Aesthetic Plastic Surgery

, Volume 32, Issue 2, pp 303–306 | Cite as

Relationship of Incision Choice to Capsular Contracture

Original Article

Abstract

Background

Capsular contracture can be an ongoing problem in breast augmentation even with good surgical technique. In the author’s practice, a higher incidence of capsular contracture was observed with the use of a periareolar incision than with an inframammary incision.

Methods

A review of breast augmentations performed from November 2004 through June 2006 was conducted. This analysis included the incision used, the procedure performed, and the development of capsular contracture.

Results

The incidence of contracture was 0.59% in the inframammary group and 9.5% in the periareolar group. This increase in capsular contracture with a periareolar incision was statistically significant. Capsular contracture occurring with augmentation performed at the time of a periareolar mastopexy was 8%, which was statistically significant compared with the inframammary group. The difference in contracture rates between a periareolar incision alone and a periareolar mastopexy was not statistically significant.

Conclusions

Breast augmentation through a periareolar incision has a higher incidence of capsular contracture than observed with an inframammary incision. This most likely occurs due to an increase in contamination of the breast pocket with intraductal material colonized by bacteria. The periareolar incision is, and will remain, a standard of care. Therefore, this information can help clinicians make a more informed decision regarding incision placement for breast augmentation.

References

  1. 1.
    Adams WP, Rios JL, Smith SJ (2006) Enhancing patient outcomes in aesthetic and reconstructive breast surgery using triple antibiotic breast irrigation: Six-year prospective clinical study. Plast Reconstr Surg 117:30PubMedCrossRefGoogle Scholar
  2. 2.
    Editors, SA Perspectives (2007) Meet resistance head-on. Sci Am 296:8Google Scholar
  3. 3.
    Henriksen JK, Kjoller K, Hoyer AP, Olsen JH, Friis S (2005) Surgical intervention and capsular contracture after breast augmentation: A prospective study of risk factors. Ann Plast Surg 54:343PubMedCrossRefGoogle Scholar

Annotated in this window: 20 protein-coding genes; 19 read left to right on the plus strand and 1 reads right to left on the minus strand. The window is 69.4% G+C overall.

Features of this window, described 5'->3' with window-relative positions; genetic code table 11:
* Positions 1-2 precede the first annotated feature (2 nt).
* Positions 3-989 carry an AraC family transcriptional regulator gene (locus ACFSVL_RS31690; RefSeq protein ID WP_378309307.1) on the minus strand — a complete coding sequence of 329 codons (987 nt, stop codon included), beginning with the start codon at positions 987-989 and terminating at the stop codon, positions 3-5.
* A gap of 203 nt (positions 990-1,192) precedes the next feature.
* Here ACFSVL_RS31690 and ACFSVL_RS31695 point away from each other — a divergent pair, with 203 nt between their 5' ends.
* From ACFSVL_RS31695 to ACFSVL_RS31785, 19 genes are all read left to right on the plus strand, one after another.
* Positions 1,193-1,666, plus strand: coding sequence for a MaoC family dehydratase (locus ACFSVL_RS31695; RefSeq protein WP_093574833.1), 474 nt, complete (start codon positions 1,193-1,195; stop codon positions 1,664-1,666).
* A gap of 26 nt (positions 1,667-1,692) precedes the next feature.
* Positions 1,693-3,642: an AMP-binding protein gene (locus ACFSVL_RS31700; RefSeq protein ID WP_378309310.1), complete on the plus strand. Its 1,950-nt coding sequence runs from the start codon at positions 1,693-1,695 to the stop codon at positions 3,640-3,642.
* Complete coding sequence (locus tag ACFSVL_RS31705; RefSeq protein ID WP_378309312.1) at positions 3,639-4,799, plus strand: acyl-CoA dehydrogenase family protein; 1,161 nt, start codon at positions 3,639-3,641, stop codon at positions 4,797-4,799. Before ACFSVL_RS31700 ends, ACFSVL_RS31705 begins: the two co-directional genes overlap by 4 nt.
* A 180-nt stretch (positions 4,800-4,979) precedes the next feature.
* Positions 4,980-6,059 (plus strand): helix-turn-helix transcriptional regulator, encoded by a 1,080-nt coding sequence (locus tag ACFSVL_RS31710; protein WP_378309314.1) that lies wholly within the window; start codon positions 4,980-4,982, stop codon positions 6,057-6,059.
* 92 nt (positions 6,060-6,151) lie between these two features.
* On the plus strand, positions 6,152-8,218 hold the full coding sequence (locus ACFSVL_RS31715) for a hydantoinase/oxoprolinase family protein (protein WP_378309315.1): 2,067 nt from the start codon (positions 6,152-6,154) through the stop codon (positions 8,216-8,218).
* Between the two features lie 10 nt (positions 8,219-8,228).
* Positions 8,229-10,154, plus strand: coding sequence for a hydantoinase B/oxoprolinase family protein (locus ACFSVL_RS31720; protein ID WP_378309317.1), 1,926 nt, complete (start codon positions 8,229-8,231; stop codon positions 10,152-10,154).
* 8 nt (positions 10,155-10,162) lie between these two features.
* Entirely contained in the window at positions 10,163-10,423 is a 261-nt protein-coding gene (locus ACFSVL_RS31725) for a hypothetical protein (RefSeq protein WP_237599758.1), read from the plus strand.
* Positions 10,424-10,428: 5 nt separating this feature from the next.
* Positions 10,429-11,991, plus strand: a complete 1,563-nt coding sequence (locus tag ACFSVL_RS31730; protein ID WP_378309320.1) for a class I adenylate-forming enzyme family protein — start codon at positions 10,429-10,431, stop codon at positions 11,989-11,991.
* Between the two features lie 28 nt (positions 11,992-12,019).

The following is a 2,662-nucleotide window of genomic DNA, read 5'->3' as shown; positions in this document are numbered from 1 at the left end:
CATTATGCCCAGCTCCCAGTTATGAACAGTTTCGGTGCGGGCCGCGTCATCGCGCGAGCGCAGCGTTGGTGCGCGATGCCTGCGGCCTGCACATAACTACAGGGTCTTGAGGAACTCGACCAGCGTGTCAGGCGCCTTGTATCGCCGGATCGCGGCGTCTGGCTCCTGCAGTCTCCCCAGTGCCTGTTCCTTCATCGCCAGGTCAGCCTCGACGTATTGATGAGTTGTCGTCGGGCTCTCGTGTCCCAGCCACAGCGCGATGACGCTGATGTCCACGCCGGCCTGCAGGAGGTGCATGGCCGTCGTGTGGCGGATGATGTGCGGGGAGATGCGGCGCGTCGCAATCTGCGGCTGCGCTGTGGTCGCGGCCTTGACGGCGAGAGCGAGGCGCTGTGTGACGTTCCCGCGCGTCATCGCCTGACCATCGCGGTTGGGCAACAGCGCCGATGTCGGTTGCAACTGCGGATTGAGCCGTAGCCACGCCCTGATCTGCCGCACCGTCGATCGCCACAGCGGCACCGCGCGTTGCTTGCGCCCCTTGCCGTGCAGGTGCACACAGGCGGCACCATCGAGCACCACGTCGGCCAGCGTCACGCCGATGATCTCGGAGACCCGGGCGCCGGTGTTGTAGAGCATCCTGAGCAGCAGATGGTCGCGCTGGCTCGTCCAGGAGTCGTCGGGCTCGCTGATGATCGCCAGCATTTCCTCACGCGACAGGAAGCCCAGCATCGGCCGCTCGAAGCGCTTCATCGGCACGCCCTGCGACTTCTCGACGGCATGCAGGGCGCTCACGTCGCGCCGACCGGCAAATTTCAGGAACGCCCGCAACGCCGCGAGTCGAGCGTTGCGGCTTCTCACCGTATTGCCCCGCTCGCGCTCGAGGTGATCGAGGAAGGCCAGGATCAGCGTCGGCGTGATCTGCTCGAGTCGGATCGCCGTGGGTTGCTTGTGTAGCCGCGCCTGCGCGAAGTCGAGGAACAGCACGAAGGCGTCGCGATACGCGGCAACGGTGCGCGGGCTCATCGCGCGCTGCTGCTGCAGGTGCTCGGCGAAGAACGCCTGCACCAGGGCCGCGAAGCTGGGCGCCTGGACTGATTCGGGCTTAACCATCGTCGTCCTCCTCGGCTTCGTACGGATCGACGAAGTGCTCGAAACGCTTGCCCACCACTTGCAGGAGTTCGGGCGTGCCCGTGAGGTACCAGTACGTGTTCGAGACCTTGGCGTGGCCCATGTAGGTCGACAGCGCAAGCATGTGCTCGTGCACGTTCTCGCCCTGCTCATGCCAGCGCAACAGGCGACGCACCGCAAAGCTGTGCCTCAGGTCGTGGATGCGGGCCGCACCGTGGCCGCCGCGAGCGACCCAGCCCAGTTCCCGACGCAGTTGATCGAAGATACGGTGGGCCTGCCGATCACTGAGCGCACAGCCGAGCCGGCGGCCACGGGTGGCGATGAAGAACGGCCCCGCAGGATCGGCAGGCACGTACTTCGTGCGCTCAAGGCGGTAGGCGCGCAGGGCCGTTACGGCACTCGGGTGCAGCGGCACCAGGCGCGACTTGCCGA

4. 4.
    Information for women about the safety of silicone breast implants (2000) Institute of Medicine. National Academies Press, Washington, DCGoogle Scholar
  5. 5.
    Netscher DT (2004) Letter to the editor regarding subclinical infection as a possible cause of significant breast capsules. Plast Reconstr Surg 113:2229PubMedCrossRefGoogle Scholar
  6. 6.
    Netscher DT, Weizer G, Wigoda P, Walker LE, Thornby J, Bowen D (1995) Clinical relevance of positive breast periprosthetic cultures without overt infection. Plast Reconstr Surg 96:1125PubMedCrossRefGoogle Scholar
  7. 7.
    Mladick RA (2005) Letter to the editor regarding significance of Staphylococcus epidermidis causing subclinical infection. Plast Reconstr Surg 115:1426PubMedCrossRefGoogle Scholar
  8. 8.
    Safety of silicone implants (1999) Institute of Medicine. National Academies Press, Washington, DCGoogle Scholar
  9. 9.
    Spear SL, Boehmler JH, Clemens MW (2006) Augmentation/mastopexy: A 3-year review of a single surgeon’s practice. Plast Reconstr Surg 118:136sPubMedCrossRefGoogle Scholar
  10. 10.
    Pajkos AB, Deva A, Vickery K, Cope C, Chang LR, Cossart FRC (2003) Detection of subclinical infection in significant breast implant capsules. Plast Reconstr Surg 111:1605PubMedCrossRefGoogle Scholar
  11. 11.
    Wiener TC (2007) The role of Betadine irrigation in breast augmentation. Plast Reconstr Surg 119:12PubMedCrossRefGoogle Scholar

Copyright information

© Springer Science+Business Media, LLC 2007

Authors and Affiliations

  1. 1.HoustonUSA

Personalised recommendations